Pride flag choice by Catholic board disappoints, confuses student activist

A Catholic high school student who petitioned the Waterloo Catholic District School Board last year to raise the Pride flag says she's disappointed the board opted to fly a flag of its own design rather than the traditional rainbow flag.

Board says new flag design intended as a symbol of God's love

Student Lauren Ehrenworth says it's a step forward to see the Catholic board marking Pride month, but hopes it will fly the rainbow Pride flag in the future. (Submitted by Lauren Ehrenworth)

A Catholic high school student who petitioned the Waterloo Catholic District School Board last year to raise the Pride flag says she's disappointed the board has opted to fly a flag of its own design, rather than the traditional rainbow flag.

"I was kind of shocked," said Lauren Ehrenworth, 16, who attends St. David Catholic Secondary School. "I wouldn't have known [the board's flag] was a Pride representation."

This board's flag design was revealed in a report that went before a trustees' meeting Monday.

The Waterloo Catholic District School Board is using this design on flags to mark Pride month in June. (Waterloo Catholic District School Board)

The sketch style design shows a group of multicoloured figures looking up at a figure of Jesus. Underneath are the words "We are all wonderfully made — we love because he first loved us."

Trustee Melanie van Alphen said she, too, was disappointed by the board's response to the petition to fly the Pride flag.

"You have spent a significant amount of time meeting, discussing and designing a flag that you feel represents Pride month, but there is already a flag for that and it's the rainbow flag," Van Alphen said during the board meeting.

"With all due respect. I feel putting this design up as a symbol for Pride month is disrespectful and insulting, in my opinion, to the LGBTQ community."

Flag 'not about acceptance'

Parent and queer organizer Suzie Taka said "it would be so easy" to simply use the Pride flag. The fact that the board opted against it, she said, is telling. 

"By ignoring the symbol created for my community ... I think what it does is it erases queer folks," Taka said.

"It's very blatant that [the board's flag] is not actually about acceptance, it's about, 'We won't be explicitly harmful.' But you don't have to be explicit to be harmful. You can do it in these more subtle ways."

Suzie Taka is pictured at home with her family. (Michelle Somerville)

During the meeting on Monday, Catholic board trustee Greg Reitzel said, "pride is the deadliest of the deadly sins."

On Thursday, Reitzel issued a statement saying his words were taken out of context and that he supports the board's flag because "it is truly inclusive of all."

Former Catholic school board trustee Jan Jagiellowicz said he thinks the situation shows the board still does not entirely accept the LGBTQ community.

"If they accepted [the community] fully … they would be flying the proper flag instead of making up this flag," said Jagiellowicz.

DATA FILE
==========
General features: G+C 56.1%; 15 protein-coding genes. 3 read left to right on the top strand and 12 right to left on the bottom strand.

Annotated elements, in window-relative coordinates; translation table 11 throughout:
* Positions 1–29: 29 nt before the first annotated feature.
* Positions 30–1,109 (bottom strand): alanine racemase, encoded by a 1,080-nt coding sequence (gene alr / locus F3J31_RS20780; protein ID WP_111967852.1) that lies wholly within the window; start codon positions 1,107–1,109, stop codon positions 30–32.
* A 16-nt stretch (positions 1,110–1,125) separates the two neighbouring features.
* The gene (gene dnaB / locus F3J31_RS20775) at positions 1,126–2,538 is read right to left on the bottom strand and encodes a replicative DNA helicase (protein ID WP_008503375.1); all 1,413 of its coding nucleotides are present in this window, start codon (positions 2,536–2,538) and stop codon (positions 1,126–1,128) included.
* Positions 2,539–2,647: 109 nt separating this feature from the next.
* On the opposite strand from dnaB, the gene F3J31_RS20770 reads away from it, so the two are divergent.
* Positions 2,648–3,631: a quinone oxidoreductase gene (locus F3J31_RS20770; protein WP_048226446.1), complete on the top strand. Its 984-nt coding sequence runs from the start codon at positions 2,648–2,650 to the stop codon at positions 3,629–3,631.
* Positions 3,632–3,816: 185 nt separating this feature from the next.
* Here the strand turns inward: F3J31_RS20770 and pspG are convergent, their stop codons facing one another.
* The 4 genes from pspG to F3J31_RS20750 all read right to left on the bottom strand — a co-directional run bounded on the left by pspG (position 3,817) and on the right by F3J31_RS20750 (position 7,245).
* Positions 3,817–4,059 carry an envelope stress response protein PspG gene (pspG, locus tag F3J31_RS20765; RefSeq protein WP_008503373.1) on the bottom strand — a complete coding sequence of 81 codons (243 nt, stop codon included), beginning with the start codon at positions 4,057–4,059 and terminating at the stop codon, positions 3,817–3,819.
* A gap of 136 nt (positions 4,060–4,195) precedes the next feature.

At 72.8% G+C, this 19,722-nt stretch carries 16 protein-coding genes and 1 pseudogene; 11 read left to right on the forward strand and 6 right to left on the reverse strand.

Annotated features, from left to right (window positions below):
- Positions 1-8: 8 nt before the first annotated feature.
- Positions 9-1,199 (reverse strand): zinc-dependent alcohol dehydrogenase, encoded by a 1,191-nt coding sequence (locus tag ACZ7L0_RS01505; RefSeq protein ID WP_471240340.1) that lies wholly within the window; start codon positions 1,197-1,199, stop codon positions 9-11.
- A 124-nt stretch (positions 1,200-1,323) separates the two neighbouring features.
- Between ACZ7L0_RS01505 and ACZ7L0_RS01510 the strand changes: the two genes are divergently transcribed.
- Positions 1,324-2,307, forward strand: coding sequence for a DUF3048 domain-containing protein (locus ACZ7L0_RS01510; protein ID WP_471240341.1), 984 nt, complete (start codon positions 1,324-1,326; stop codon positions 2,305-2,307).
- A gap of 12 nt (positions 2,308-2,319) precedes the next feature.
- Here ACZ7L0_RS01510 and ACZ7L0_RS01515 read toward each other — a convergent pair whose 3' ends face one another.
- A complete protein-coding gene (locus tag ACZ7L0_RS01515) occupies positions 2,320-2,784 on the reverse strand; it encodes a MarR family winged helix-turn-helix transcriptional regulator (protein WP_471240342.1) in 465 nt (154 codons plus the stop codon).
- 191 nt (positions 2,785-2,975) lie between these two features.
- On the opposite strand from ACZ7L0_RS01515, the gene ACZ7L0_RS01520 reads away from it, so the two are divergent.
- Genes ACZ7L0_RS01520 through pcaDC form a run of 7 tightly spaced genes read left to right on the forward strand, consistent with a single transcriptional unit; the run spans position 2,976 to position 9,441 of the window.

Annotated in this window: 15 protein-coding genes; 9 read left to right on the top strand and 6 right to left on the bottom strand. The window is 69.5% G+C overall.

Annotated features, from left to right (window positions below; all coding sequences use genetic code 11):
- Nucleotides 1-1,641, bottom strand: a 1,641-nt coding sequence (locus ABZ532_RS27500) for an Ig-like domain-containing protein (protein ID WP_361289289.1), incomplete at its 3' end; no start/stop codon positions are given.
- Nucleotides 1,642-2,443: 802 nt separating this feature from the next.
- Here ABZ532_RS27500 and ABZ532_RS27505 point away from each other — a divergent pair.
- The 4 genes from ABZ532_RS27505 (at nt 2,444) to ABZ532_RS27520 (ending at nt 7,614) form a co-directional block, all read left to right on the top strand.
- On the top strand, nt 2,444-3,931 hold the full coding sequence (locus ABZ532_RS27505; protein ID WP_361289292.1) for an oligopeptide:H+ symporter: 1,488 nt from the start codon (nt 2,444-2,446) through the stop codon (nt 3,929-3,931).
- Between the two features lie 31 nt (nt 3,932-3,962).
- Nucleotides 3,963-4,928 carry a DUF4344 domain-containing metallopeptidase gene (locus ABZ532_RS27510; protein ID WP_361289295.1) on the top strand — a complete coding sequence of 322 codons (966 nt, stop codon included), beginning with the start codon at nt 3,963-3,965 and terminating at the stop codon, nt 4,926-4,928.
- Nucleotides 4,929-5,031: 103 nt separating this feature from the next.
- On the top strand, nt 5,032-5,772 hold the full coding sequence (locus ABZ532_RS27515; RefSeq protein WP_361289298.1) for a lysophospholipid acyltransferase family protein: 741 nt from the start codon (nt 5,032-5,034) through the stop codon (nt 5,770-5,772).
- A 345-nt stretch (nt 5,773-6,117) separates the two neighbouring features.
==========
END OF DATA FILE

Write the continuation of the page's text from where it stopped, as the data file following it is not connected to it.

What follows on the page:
Both Taka and Jagiellowicz said if the board won't fly the traditional rainbow Pride flag, it would be better off with no flag at all.

Board says intent to reflect 'God's love'

When asked if the school board accepts LGBTQ people, director of education Loretta Notten said "of course."

Notten said the decision to design a flag for Pride month was intended as a positive gesture. The idea was to represent a theme of inclusion and the religious foundation of Catholic education at the same time, she said. 

"We always talk about distinct nature of Catholic education ... so perhaps it's not entirely surprising we chose a flag that includes an image of Jesus," Notten told CBC News.

"We're all a part of God's family, it's what we believe in Catholic schools and it's a direct reflection of that fact when we're sending out this public declaration that our schools are places of inclusion welcome for all of our students and where God loves them."

The local Catholic board didn't come up with the flag on its own, Notten said in the meeting. The Ontario Institute for Catholic Education had developed five designs — three with variations of the image featuring Jesus and two showing a rainbow fingerprint design — and Notten said the local board chose what it thought was the best one for the flag.

"Those were the images that were possible for Catholic boards to choose if they chose to fly the flag," said Notten. 

In response to a request from CBC News, the institute said it developed a series of website and social media images for school boards to use at their discretion to "promote equity and inclusion" during Pride month. The decision to adapt one of the images into a flag design was made by the local school board, the institute said. 

"School boards are autonomous organizations and make independent decisions with respect to operational matters," the statement said.

"The Institute for Catholic Education has offered no advice to school boards regarding local decisions about flying the PRIDE flag."

Flags to fly next week

Ehrenworth said she thinks the board's move is a step forward from last year, but still hopes it will fly the traditional rainbow Pride flag in the future.

At this point, Notten said the board has no plans to fly both the rainbow Pride flag and its own flag, or to otherwise alter the rollout of its new flag design. 

Starting Monday, Notten said between 55 and 60 of its flags will fly at schools across the region for the month of June.

Meantime, a rainbow flag will be flown at St. Jerome's University, a Catholic university federated with the University of Waterloo.

The Waterloo office of the Ontario English Catholic Teachers' Association will also fly a rainbow flag, said unit president Patrick Etmanski. 

So will the Waterloo Region District School Board. 

The rainbow Pride flag will also be on display outside of city halls in Kitchener and Waterloo.